The best types of snails to raise for snail farming has been and is still an ongoing debate amongst snail farmers and aficionados today.
The answer to this question isn’t straightforward and is dependent on certain factors
These factors can all be categorized under three major headings, namely;
- The type of feeding (by the way, you should check out our article on The Best Type of Feed to Give Your Snails to go about feeding your snail the right way)
- The Snail Housing (not housing your snail properly can inhibit their growth)
- The Snail specie
The third factor is what this article is centred on. Most of us grew up believing that all snails are the same, well, this is miles away from the truth.
Snails come in different species/types, some snail species that have a low point of lay i.e. they can only produce a few numbers of eggs regardless of how much they are fed, while some are known for massive egg production.
Some species of snails grow to large sizes weighing up to 500g with a length of 20cm, while some don’t weigh that much at full maturity, some snail species are even more nutritious than others, and yes, some species are poisonous (the good news is they are rare in Africa).
As much as we would love to give you the interesting details of all the species/types of snails there are across the world, we’ve decided to aim this article on the ones most suitable and adaptable for profitable snail farming.
The Best Types of Snails To Raise
To make profits as a snail farmer, you have to take into serious consideration the species of snails you want to be raised on your farm. The most recommended are the Giant African Land Snails (GALS), and they come in three major species;
- Achatina Achatina
- Achatina Fulica
- Archachatina Marginata
We are going to give more focus to Archachatina Marginata in this article.
This specie of snail is also known as the Giant African Land Snail or Banana Rasp Snail is one of the largest known land snails in West Africa, in fact, this type of snail is considered a delicacy in Nigeria and is in high demand in both rural and international markets because of its high nutritional value among all species of snail consumed in West Africa and its valuable by-products.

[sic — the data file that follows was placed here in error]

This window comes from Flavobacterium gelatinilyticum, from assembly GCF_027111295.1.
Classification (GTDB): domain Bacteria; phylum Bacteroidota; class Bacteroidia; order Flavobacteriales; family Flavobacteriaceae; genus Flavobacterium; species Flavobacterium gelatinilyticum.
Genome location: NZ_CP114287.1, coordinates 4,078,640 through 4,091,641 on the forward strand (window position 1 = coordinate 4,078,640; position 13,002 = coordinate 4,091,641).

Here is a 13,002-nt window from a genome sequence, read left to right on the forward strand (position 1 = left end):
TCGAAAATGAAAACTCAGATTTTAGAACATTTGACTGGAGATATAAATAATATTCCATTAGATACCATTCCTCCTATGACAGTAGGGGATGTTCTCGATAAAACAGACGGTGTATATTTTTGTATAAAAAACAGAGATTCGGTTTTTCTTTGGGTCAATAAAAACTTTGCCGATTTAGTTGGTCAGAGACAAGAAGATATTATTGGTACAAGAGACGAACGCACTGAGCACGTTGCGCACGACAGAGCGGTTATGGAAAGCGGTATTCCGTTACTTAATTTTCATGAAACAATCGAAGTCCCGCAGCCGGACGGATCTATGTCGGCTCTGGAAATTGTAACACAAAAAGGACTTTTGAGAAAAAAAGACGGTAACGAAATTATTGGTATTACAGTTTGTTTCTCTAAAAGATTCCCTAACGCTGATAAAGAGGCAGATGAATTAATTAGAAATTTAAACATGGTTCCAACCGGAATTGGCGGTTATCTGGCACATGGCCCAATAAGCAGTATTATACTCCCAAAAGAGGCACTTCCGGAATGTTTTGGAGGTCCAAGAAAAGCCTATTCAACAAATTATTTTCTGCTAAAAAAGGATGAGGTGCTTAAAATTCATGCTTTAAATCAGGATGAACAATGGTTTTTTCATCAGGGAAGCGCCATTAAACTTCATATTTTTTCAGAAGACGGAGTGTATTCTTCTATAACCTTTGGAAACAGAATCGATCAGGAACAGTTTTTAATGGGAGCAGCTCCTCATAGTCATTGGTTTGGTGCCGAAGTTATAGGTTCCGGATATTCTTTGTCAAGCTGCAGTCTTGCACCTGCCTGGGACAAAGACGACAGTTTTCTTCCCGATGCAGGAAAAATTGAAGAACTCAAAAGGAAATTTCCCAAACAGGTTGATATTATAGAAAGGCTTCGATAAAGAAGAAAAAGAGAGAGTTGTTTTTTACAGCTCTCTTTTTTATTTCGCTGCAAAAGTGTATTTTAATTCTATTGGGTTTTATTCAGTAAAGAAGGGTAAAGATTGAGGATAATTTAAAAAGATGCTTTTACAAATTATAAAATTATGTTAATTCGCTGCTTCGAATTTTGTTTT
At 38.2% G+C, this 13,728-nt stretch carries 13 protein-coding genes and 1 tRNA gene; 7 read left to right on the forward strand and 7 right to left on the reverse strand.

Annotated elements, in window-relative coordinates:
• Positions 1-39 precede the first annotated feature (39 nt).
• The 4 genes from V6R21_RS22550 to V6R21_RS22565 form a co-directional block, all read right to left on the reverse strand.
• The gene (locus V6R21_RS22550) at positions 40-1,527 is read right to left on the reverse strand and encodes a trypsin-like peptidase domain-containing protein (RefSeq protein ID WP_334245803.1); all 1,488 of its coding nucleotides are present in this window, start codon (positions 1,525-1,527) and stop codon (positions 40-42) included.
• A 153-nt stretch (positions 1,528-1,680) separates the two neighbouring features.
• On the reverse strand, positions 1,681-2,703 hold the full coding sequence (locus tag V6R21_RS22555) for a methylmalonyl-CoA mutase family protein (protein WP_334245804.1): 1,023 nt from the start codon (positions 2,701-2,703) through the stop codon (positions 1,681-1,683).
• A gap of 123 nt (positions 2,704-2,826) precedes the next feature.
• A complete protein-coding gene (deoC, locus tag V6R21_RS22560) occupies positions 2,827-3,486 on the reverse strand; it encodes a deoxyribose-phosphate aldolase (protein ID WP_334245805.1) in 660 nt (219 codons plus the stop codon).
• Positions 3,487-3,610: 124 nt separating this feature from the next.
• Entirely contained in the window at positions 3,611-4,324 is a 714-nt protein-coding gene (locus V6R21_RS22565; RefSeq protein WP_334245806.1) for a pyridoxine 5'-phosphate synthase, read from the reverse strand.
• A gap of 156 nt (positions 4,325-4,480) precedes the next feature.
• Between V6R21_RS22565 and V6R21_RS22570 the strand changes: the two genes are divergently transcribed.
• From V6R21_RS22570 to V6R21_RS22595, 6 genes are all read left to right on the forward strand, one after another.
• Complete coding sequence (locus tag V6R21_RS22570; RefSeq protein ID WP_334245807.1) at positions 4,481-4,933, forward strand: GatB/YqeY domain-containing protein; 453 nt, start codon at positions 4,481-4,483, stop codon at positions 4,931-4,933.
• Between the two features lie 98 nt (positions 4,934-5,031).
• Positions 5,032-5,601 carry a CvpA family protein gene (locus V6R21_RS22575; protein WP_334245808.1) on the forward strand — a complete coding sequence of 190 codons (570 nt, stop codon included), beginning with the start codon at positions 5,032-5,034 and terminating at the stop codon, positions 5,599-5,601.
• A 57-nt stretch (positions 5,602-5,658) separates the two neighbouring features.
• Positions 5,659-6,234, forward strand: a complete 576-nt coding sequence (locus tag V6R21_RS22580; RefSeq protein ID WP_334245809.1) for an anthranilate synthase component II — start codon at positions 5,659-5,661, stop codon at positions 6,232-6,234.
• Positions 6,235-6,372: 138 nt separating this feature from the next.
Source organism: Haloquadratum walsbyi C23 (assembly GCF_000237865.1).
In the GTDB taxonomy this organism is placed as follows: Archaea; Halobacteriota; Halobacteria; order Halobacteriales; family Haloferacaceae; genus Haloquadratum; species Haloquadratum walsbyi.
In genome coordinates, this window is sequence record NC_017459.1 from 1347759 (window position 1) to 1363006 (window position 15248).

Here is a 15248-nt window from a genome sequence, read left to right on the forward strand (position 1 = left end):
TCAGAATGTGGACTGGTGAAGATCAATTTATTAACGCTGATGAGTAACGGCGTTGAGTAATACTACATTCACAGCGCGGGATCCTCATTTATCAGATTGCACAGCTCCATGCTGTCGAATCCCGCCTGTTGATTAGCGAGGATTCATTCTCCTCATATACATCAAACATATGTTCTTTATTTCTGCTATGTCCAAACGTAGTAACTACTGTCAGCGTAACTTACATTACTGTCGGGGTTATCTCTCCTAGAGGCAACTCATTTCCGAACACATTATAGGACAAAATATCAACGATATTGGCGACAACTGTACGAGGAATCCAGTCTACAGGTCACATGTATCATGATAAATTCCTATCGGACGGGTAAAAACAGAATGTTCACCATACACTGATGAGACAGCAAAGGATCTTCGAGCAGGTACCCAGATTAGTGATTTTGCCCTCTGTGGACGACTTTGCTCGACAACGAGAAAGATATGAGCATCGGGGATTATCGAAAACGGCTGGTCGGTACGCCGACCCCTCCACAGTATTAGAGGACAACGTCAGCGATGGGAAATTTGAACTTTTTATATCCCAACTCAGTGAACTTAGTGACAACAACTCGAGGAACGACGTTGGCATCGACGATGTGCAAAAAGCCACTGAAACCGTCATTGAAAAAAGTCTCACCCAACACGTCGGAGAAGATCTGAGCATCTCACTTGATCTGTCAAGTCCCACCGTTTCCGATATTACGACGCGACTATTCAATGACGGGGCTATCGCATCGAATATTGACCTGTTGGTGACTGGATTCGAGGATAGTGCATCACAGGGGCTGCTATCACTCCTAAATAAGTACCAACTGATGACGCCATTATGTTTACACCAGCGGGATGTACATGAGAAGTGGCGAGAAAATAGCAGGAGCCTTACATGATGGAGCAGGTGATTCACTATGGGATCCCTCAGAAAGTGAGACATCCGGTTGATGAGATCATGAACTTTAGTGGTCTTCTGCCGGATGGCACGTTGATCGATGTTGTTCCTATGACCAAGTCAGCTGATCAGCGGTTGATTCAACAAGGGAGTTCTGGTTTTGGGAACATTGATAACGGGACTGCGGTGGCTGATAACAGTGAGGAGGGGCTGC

At full maturity, the Archachatina Marginata can grow up to an amazing length of 20cm weighing 500g. What’s more, is that it can live up to 10 years (if given the proper care).
The Archachatina Marginata also has sub-species, some of which are; Archachatina Marginata var. Ovum, Archachatina Marginata var. Suturalis, Archachatina Marginata var. Eduardi etc.
Due to its African rain forest origin, Archachatina Marginata is best suited for snail farming in Nigeria.
How do you Identify Archachatina Marginata?
You can easily identify Archachatina Marginata with some of its prominent features such as;
The Head: The head of Archachatina Marginata is darker (usually a dark grey colour) than the rest of its body.
The Shell: The tip of its shell is less pointed than other snail species, it has the appearance of a woven texture. The shell can grow up to 21cm in height and 13cm in diameter. When you see an adult snail with a shell of this size on a snail farm, it’s most likely to be an Archachatina Marginata.
The Tail: It has a raised V-shape on its tail and you can easily feel it when you run a wet finger over the tail.
The Skin: It has a more finely textured skin when compared with other snail species.
Archachatina Marginata also has an outer lip that is blueish-white in colour.